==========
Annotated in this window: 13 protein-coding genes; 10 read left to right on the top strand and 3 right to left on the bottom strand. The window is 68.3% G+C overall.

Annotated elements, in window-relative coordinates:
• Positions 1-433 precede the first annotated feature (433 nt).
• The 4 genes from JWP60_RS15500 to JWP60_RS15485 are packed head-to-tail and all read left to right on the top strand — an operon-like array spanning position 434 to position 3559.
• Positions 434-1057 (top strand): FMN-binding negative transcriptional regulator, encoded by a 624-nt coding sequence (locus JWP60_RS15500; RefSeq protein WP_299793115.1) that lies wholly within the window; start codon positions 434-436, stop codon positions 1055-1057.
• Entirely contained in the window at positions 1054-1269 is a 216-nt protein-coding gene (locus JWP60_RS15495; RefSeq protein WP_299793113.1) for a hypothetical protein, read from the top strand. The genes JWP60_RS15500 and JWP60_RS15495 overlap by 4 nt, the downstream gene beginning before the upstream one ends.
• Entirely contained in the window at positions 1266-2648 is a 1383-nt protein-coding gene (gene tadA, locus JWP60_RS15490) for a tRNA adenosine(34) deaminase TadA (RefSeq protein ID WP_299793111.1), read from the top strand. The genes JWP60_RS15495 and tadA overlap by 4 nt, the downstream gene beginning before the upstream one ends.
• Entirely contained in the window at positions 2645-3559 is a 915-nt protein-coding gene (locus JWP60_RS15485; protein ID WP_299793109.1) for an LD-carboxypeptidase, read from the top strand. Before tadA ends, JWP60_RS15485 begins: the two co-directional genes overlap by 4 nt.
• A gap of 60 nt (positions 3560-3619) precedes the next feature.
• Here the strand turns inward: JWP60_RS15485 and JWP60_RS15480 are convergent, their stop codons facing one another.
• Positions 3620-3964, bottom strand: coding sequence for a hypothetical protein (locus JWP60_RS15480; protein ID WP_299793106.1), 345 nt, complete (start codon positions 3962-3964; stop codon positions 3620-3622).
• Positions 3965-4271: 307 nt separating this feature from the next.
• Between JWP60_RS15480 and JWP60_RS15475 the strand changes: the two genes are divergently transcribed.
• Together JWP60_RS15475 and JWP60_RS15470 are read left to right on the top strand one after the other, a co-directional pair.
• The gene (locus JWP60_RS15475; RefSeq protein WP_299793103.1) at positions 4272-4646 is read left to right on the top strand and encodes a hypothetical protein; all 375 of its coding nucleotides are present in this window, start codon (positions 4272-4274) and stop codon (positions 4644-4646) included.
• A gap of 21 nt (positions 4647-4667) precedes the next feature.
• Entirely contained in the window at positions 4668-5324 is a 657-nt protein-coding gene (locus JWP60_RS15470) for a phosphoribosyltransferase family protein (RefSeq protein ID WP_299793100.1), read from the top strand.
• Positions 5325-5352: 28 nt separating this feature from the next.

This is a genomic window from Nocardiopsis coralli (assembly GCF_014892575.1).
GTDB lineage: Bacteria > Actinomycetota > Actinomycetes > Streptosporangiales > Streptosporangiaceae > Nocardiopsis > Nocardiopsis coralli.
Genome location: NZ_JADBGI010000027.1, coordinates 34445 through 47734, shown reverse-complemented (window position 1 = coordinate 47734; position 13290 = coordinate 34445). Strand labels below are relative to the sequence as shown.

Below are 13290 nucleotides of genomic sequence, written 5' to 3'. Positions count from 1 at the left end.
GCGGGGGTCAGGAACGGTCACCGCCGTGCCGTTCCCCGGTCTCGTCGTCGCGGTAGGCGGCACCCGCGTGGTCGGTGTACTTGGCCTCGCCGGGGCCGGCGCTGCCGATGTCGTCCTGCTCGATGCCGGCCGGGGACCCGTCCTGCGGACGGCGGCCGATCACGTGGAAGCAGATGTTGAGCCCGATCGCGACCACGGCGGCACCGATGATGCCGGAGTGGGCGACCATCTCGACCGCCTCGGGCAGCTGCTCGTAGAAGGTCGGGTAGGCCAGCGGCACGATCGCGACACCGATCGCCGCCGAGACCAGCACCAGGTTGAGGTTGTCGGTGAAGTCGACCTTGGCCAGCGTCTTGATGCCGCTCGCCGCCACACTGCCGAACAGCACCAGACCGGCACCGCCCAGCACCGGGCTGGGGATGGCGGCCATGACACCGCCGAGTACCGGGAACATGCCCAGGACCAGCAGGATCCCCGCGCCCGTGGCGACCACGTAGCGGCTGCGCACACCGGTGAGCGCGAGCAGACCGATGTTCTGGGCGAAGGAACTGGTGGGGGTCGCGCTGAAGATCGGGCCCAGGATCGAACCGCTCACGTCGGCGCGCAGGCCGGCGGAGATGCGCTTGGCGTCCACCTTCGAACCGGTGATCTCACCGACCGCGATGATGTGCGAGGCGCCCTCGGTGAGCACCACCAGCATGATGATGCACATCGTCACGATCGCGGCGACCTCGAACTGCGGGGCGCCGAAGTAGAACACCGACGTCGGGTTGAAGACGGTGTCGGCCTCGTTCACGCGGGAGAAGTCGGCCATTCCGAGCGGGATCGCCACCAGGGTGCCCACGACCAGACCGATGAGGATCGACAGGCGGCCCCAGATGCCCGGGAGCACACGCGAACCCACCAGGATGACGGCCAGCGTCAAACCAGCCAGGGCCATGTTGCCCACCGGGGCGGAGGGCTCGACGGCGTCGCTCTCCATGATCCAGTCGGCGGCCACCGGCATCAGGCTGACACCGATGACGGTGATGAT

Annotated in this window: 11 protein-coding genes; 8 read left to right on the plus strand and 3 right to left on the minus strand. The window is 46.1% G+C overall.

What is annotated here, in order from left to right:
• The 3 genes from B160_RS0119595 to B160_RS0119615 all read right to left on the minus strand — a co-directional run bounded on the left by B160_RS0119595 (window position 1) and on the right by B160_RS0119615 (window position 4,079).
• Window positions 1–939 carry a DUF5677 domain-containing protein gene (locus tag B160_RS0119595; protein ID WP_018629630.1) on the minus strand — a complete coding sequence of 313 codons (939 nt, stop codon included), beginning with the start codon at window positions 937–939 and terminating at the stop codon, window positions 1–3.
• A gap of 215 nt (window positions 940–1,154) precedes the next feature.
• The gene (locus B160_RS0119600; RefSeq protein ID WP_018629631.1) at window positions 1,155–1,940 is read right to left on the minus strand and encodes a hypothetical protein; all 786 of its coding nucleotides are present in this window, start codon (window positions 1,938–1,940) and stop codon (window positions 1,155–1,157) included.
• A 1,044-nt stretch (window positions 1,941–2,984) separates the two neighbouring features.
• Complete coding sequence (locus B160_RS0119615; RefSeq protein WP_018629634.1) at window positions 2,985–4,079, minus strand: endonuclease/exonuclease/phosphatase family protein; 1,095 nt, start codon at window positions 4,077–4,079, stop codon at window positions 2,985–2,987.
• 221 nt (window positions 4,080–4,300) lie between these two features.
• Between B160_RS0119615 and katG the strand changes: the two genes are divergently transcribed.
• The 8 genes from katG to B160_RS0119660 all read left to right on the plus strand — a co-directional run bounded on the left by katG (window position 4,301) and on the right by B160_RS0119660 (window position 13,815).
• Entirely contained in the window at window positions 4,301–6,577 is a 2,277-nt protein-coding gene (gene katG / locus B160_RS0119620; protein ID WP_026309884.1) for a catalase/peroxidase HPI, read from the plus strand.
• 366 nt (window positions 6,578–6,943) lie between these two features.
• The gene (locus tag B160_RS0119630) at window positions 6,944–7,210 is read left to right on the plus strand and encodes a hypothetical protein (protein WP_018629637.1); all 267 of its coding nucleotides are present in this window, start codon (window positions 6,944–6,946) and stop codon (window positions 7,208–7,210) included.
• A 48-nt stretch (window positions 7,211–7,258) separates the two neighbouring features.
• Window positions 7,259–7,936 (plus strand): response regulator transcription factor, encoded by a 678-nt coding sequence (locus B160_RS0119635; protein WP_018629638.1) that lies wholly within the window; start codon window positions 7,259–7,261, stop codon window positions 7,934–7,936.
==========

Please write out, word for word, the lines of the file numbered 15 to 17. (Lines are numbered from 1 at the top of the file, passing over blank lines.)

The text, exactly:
• The gene (locus JWP60_RS15475; RefSeq protein WP_299793103.1) at positions 4272-4646 is read left to right on the top strand and encodes a hypothetical protein; all 375 of its coding nucleotides are present in this window, start codon (positions 4272-4274) and stop codon (positions 4644-4646) included.
• A gap of 21 nt (positions 4647-4667) precedes the next feature.
• Entirely contained in the window at positions 4668-5324 is a 657-nt protein-coding gene (locus JWP60_RS15470) for a phosphoribosyltransferase family protein (RefSeq protein ID WP_299793100.1), read from the top strand.